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  41. Trudy Govier (1998). Arguing Forever? Or: Two Tiers of Argument Appraisal. In H. V. Hansen, C. W. Tindale & A. V. Colman (eds.), Argumentation and Rhetoric. Vale
    In this paper I explore Ralph Johnson's proposal that in addition to premises and conclusion every argument should have a dialectical tier in which the arguer addresses objections to the argument, and considers alternative positions. After exploring several reasons for thinking that Johnson's proposal is a good one, I then raise a number of objections against it and move ahead to respond to those objections, which I do by distinguishing making out a case for a conclusion from offering an argument (...)
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  42. Trudy Govier (1998). Philosophers, Argument, and Politics Without Certainty. Inquiry 18 (1):95-103.
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  43. Trudy Govier (1997). Socrates' Children: Thinking and Knowing in the Western Tradition. Broadview Press.
    How do Humans Think? How should we think? Almost all of philosophy and a great deal else depends in large part on the answers that we provide to such questions. Yet they are almost impossible to deal with in isolation; notions about nature of thought are almost bound to connect with metaphysical notions about where ideas come from, with notions about appropriate arenas for certainty, doubt, and belief, and hence with moral and religious ideas. The Western tradition of thinking about (...)
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  44. Trudy Govier (1996). Trust and Totalitarianism: Some Suggestive Examples. Journal of Social Philosophy 27 (3):149-163.
  45. Trudy Govier (1995). God, the Devil and the Perfect Pizza: Ten Philosophical Questions. Broadview Press.
    Can God's existence be proven by logic? Are computers smart enough to follow rules — or to cheat? What is an out-of-body experience? How can tables be solid when physicists say they're made of subatomic particles that are only probability functions? Does science depend on trust? What is conscience? Does it come from God? From religious teaching? Social training? Is it rational to pursue your own self-interest? Can we all survive if we do this? In this collection of stories and (...)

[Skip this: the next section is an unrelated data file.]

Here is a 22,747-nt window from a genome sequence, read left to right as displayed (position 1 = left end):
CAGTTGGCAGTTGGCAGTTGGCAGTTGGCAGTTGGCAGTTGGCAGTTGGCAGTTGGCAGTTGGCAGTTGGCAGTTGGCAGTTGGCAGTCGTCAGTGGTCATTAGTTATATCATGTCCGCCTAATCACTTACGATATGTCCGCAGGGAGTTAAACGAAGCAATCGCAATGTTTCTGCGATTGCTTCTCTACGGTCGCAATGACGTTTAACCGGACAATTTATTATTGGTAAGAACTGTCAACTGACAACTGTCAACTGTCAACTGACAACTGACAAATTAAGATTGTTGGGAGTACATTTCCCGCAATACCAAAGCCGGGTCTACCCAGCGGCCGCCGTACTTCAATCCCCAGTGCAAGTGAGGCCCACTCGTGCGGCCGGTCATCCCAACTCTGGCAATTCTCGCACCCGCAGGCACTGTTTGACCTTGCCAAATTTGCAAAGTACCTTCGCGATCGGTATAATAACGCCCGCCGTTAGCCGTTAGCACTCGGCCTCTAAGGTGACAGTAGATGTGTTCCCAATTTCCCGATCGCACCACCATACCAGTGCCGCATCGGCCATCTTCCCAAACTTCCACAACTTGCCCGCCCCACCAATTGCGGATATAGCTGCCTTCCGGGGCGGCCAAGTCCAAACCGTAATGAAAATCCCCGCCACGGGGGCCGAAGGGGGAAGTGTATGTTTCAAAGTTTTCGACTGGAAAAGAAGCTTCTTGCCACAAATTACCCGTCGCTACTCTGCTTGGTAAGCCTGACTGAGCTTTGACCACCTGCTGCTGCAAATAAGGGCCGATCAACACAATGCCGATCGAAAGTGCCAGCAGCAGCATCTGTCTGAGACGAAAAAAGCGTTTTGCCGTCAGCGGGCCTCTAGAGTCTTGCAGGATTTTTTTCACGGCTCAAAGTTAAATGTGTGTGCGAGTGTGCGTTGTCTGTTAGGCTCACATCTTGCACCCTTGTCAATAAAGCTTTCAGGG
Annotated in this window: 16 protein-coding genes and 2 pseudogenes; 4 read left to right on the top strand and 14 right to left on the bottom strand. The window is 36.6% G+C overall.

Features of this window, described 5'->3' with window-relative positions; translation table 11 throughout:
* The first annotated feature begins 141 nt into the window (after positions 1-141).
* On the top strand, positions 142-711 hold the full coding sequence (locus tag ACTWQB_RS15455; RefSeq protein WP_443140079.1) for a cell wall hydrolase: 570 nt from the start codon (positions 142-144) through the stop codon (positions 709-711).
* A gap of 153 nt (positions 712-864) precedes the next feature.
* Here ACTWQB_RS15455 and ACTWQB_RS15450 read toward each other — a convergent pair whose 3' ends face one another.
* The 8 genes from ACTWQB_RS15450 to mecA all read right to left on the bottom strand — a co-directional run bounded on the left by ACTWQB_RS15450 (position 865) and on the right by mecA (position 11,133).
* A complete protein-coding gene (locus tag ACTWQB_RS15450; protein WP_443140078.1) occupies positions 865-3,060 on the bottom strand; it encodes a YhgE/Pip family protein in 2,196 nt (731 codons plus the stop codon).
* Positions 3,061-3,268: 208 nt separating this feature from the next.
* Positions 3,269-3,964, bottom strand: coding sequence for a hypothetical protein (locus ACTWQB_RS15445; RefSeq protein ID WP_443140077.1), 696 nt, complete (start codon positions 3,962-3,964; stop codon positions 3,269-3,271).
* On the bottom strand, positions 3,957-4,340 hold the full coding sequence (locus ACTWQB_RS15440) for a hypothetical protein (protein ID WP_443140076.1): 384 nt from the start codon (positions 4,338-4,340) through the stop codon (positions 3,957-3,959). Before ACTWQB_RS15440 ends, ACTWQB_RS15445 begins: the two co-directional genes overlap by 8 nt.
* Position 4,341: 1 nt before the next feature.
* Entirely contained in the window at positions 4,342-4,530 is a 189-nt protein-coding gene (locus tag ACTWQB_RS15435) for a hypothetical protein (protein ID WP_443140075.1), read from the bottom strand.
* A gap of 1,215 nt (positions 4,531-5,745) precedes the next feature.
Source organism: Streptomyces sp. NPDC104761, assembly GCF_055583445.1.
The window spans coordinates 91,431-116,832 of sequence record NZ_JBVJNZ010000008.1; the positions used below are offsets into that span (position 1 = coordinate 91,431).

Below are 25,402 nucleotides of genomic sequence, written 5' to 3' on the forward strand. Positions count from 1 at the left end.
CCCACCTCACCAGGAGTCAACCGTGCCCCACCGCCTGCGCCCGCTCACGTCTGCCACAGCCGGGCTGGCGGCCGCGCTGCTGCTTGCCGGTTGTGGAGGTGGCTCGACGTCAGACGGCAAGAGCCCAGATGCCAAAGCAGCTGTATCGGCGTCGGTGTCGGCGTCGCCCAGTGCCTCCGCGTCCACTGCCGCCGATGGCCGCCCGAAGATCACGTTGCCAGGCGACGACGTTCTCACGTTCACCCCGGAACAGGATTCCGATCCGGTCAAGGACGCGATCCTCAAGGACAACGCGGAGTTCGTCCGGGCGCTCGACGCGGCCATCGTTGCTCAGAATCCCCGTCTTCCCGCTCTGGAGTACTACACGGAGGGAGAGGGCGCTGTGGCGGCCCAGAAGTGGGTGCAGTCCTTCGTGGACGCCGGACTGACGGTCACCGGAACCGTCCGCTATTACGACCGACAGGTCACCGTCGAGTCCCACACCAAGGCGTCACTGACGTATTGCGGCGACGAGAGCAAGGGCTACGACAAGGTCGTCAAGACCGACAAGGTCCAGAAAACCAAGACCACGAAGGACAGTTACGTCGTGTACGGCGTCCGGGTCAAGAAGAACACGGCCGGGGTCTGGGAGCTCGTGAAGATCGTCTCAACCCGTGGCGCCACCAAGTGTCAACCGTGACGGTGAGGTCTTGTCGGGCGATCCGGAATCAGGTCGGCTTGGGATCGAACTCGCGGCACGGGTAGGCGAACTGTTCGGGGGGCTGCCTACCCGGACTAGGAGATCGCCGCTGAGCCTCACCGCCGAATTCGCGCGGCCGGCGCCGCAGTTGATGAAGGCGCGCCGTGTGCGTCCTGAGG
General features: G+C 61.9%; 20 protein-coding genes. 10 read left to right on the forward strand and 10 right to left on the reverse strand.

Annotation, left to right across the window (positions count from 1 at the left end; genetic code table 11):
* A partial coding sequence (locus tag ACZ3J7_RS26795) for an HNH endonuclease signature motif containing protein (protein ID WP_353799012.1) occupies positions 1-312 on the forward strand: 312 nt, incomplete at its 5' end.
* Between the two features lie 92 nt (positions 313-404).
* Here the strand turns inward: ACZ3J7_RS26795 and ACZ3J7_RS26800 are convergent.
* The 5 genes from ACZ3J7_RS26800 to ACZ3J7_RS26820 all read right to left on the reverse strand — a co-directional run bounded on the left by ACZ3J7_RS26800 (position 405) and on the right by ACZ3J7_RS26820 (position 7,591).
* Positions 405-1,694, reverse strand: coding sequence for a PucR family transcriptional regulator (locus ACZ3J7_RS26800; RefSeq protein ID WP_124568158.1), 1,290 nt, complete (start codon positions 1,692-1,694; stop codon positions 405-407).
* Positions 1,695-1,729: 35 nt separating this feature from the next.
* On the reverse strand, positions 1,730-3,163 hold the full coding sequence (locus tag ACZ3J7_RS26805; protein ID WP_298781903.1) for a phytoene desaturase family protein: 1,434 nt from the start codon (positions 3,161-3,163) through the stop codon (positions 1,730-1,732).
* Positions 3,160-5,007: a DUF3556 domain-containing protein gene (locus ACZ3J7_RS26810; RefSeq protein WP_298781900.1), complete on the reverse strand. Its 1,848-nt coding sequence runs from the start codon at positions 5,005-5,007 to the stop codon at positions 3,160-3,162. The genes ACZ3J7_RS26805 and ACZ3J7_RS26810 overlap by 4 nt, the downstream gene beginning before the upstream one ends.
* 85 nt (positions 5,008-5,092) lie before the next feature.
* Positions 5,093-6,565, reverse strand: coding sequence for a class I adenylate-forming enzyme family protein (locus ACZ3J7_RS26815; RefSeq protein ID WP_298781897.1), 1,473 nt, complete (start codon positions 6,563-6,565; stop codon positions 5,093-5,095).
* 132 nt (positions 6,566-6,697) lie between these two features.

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  46. Trudy Govier (1995). New Essays in Informal Logic. Informal Logic 17 (3).
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  47. Trudy Govier (1994). Is It a Jungle Out There? Trust, Distrust and the Construction of Social Reality. Dialogue 33 (02):237-.
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  48. Trudy Govier (1993). Self-Trust, Autonomy, and Self-Esteem. Hypatia 8 (1):99 - 120.
    Self-trust is a necessary condition of personal autonomy and self-respect. Self-trust involves a positive sense of the motivations and competence of the trusted person; a willingness to depend on him or her; and an acceptance of vulnerability. It does not preclude trust in others. A person may be rightly said to have too much self-trust; however core self-trust is essential for functioning as an autonomous human being.
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  49. Trudy Govier (1993). When Logic Meets Politics: Testimony, Distrust, and Rhetorical Disadvantage. Informal Logic 15 (2).
    The contested testimony in the Hill-Thomas ease is an illuminating test case for universalistic theories about the reliability of testimony. There is no reasonable alternative to universalistic standards of epistemic appraisal. And yet the charge by feminists and others that such criteria can be applied selectively and used to discredit and silence people is shown to be accurate. The road to a solution is to offer guidelines for the interpretation and application of these norms.
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  50. Trudy Govier (1992). Jeffrey C. Goldfarb, The Cynical Society: The Culture of Politics and the Politics of Culture in American Life Reviewed By. Philosophy in Review 12 (1):25-28.